On Loving Our Neighbors

The second is this: ‘You shall love your neighbor as yourself.’ There is no other commandment greater than these.” -Jesus                       

Only a few short months ago, I graduated from MC, married a lovely lady named Ruth Ann, became a young professional, and moved to the Fondren District of Jackson- a vibrant, bustling community desperately longing for reconciliation. Ruth Ann and I desired from the very beginning to take Jesus’ commission to make disciples seriously, so we took the plunge, got to know some strangers, and began wading through the muddy waters of loving our neighbors.

Oh how I wish that was my desire as an MC student! The only muddy waters I ever waded through were in the Health-Plex parking lot after a big thunderstorm. Sure, I engaged in the vastly encouraging array of small groups, social organizations, and campus ministries as anyone should, but every activity was about my own personal benefit. My life as an MC student was spent mostly I focused rather than mission focused. I loved to hear what Jesus had to say, but I rarely loved to do what Jesus said. I loved my friends, my church, and my club, but I just did not love my neighbors, plain and simple.

How do we love our neighbors? As daunting as Jesus’ task may sound, it is actually quite simple. There really is no superior formula or method; there is only believing in God’s promises and doing what He says. For all practical purposes though, here are five things that might serve as stepping stones for anyone’s journey toward loving their neighbors:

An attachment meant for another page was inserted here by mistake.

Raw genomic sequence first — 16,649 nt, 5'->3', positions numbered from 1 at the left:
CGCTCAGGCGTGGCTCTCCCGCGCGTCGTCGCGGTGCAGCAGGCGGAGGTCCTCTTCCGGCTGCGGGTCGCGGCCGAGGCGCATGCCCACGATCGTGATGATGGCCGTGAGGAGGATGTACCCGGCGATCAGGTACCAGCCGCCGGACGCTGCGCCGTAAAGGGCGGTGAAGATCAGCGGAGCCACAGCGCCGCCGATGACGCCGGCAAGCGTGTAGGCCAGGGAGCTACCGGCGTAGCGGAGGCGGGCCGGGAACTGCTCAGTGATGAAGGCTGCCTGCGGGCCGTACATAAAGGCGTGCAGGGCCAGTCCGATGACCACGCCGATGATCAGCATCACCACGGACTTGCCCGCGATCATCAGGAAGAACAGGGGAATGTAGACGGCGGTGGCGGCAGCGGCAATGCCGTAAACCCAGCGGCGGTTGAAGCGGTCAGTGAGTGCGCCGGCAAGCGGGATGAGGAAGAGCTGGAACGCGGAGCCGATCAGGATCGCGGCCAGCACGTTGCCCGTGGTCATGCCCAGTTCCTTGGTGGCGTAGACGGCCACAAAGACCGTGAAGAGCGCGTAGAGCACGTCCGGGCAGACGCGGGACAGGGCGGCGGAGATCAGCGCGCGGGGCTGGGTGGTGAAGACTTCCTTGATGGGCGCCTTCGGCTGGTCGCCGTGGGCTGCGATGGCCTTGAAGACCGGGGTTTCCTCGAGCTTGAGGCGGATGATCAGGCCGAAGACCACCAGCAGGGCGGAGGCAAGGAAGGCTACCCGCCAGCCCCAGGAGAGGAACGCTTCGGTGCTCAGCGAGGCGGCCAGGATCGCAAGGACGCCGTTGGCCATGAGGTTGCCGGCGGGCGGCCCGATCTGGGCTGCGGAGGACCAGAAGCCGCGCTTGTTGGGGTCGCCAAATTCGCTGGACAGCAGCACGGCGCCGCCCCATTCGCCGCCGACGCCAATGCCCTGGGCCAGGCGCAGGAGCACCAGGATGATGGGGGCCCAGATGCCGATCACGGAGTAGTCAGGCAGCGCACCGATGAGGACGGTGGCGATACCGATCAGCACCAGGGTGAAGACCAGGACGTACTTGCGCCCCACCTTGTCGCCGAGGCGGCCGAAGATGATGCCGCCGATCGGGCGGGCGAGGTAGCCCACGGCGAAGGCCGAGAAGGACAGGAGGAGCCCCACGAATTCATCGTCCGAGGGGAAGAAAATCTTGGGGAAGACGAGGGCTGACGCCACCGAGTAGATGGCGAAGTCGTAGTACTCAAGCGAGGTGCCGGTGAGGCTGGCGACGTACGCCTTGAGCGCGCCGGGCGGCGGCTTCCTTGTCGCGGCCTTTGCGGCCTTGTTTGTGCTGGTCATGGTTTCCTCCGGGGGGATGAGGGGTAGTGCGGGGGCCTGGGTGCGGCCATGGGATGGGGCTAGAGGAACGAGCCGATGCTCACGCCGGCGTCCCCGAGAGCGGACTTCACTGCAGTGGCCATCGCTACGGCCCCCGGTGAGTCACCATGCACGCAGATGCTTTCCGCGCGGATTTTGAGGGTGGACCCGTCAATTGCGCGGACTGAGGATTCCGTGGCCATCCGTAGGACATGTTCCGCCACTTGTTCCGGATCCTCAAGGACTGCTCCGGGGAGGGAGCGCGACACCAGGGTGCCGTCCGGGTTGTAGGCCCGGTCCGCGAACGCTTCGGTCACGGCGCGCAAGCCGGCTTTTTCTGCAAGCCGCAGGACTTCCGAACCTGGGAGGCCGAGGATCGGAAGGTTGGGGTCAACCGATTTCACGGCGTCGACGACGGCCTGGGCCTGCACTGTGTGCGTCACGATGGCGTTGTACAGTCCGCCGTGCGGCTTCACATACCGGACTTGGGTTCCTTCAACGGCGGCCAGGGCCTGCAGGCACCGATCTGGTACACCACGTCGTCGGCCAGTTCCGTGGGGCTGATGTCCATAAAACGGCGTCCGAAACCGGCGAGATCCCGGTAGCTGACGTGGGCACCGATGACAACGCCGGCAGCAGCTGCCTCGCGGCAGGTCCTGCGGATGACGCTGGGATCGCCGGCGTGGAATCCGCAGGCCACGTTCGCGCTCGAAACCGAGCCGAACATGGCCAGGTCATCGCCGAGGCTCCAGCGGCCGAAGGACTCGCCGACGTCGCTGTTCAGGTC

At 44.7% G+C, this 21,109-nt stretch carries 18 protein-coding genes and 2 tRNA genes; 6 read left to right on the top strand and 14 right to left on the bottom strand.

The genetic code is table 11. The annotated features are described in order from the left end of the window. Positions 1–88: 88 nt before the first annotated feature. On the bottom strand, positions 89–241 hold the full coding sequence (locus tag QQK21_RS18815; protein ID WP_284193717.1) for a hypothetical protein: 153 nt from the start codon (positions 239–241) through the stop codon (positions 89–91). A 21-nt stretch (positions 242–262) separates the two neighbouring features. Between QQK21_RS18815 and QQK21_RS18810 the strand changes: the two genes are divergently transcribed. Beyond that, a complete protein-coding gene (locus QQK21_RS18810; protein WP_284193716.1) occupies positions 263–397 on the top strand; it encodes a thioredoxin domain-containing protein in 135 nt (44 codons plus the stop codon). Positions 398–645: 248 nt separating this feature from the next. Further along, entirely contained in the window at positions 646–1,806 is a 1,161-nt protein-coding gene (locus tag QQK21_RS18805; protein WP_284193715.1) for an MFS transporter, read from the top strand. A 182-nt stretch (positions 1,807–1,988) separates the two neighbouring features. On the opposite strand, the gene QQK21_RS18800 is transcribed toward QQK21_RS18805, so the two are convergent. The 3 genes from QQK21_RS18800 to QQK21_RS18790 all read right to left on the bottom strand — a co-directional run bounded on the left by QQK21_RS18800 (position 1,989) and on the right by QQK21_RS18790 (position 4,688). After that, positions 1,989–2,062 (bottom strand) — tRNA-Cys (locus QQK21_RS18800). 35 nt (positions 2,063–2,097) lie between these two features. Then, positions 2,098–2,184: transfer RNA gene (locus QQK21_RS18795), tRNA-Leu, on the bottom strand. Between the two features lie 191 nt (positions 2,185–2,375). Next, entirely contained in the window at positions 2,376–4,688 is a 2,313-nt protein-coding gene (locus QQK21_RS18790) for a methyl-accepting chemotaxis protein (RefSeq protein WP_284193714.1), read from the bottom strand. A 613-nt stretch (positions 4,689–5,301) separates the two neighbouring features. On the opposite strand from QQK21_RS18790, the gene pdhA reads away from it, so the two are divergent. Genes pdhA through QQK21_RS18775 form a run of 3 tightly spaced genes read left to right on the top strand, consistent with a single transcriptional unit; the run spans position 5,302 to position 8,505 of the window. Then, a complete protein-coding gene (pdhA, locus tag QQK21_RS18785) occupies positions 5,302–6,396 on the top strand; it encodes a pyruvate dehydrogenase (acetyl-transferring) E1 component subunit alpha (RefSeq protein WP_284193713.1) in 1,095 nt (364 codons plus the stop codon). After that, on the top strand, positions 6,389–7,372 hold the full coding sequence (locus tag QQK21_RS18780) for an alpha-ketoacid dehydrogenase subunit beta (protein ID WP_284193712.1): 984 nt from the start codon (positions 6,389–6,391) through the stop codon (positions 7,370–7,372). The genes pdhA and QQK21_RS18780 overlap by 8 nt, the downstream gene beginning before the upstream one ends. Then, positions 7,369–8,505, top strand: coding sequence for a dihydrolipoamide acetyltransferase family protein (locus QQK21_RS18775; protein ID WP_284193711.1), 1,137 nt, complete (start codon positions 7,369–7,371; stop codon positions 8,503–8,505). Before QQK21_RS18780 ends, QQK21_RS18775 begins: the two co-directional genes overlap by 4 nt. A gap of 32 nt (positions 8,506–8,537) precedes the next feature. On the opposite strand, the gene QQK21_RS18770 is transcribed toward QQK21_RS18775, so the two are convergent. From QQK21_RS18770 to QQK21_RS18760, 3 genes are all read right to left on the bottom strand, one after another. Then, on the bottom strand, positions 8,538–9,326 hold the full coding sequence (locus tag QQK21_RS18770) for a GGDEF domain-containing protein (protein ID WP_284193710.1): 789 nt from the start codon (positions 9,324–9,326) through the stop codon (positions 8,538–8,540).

1. Pray like there is no tomorrow. Just as Jesus taught his disciples, so all of us must pray, “your kingdom come, your will be done, on (insert your location here) as it is in heaven.” Although I found plenty of time to complain of the “lost-ness of our campus”, I rarely prayed for my school or my hall-mates. If I could speak to my former self, I would look him straight in the face and say, “Start praying, or please stop talking.”
  2. Find one, two, or even ten people on your hall or apartment wing to partner up with. It is biblically clear that we are not called to be lone rangers on this mission. Remember, people who strive for community will sometimes get mission, but people who strive for mission will almost always get community.
  3. Learn everyone’s name on your hall or apartment wing. I never once could tell you a single name on my hall save for my friends. This simple step will propel anyone towards loving their neighbors like Jesus did. No matter the social, cultural, or economic background, strike up a conversation and learn their names.
  4. As a team, figure out ways to get to know your neighbors. Spend time in their room. Have a movie night and bring them over. Bake cookies and leave a note. Invite them to the Taco Bell run at midnight (because nothing says midnight snack like sour cream out of a calk gun).
  5. Engage in a very intentional and self sacrificing relationship. When is the big test? How is the sick family member? Find these things out. Give a ride to Wal-Mart; help move a couch. Learn their stories out of want, not obligation. And most importantly, point them to a much bigger and better story than ours – The story of Christ Jesus crucified and resurrected as well as the story of God reconciling all of creation.

We are called to much more than a few short-term mission trips. Our calling extends to daily and intentional mission, constantly loving our neighbor right on campus. Join me in getting to know some strangers, learning their stories, and sharing our own. Let us take our mission seriously, all the while praying, “Our Father…your kingdom come, your will be done, [at MC] as it is in heaven.” 

– David Moss, Contributing Writer

Advertisements

Leave a Reply

Fill in your details below or click an icon to log in:

WordPress.com Logo

You are commenting using your WordPress.com account. Log Out /  Change )

Google+ photo

You are commenting using your Google+ account. Log Out /  Change )

Twitter picture

You are commenting using your Twitter account. Log Out /  Change )

Facebook photo

You are commenting using your Facebook account. Log Out /  Change )

Connecting to %s

Blog at WordPress.com.

Up ↑

%d bloggers like this: